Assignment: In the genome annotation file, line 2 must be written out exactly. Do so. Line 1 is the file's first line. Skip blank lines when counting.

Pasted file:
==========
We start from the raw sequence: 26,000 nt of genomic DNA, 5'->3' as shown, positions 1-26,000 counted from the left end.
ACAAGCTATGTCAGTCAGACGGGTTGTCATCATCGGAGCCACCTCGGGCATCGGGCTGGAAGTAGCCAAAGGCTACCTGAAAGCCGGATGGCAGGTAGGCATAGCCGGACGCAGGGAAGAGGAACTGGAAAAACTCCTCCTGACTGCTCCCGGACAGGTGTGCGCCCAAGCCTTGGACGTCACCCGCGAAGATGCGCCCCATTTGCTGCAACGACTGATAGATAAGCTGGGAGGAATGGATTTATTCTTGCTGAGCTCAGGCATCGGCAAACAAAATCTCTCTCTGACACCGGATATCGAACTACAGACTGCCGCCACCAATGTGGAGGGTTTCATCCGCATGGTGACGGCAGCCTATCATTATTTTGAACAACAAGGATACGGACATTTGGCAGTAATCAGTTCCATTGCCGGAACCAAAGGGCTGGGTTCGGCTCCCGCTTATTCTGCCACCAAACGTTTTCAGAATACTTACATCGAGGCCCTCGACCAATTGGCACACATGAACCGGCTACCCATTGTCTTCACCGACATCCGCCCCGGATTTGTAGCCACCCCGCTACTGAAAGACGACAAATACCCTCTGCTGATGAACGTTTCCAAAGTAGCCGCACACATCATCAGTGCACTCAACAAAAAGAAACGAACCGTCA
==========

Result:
ACAAGCTATGTCAGTCAGACGGGTTGTCATCATCGGAGCCACCTCGGGCATCGGGCTGGAAGTAGCCAAAGGCTACCTGAAAGCCGGATGGCAGGTAGGCATAGCCGGACGCAGGGAAGAGGAACTGGAAAAACTCCTCCTGACTGCTCCCGGACAGGTGTGCGCCCAAGCCTTGGACGTCACCCGCGAAGATGCGCCCCATTTGCTGCAACGACTGATAGATAAGCTGGGAGGAATGGATTTATTCTTGCTGAGCTCAGGCATCGGCAAACAAAATCTCTCTCTGACACCGGATATCGAACTACAGACTGCCGCCACCAATGTGGAGGGTTTCATCCGCATGGTGACGGCAGCCTATCATTATTTTGAACAACAAGGATACGGACATTTGGCAGTAATCAGTTCCATTGCCGGAACCAAAGGGCTGGGTTCGGCTCCCGCTTATTCTGCCACCAAACGTTTTCAGAATACTTACATCGAGGCCCTCGACCAATTGGCACACATGAACCGGCTACCCATTGTCTTCACCGACATCCGCCCCGGATTTGTAGCCACCCCGCTACTGAAAGACGACAAATACCCTCTGCTGATGAACGTTTCCAAAGTAGCCGCACACATCATCAGTGCACTCAACAAAAAGAAACGAACCGTCA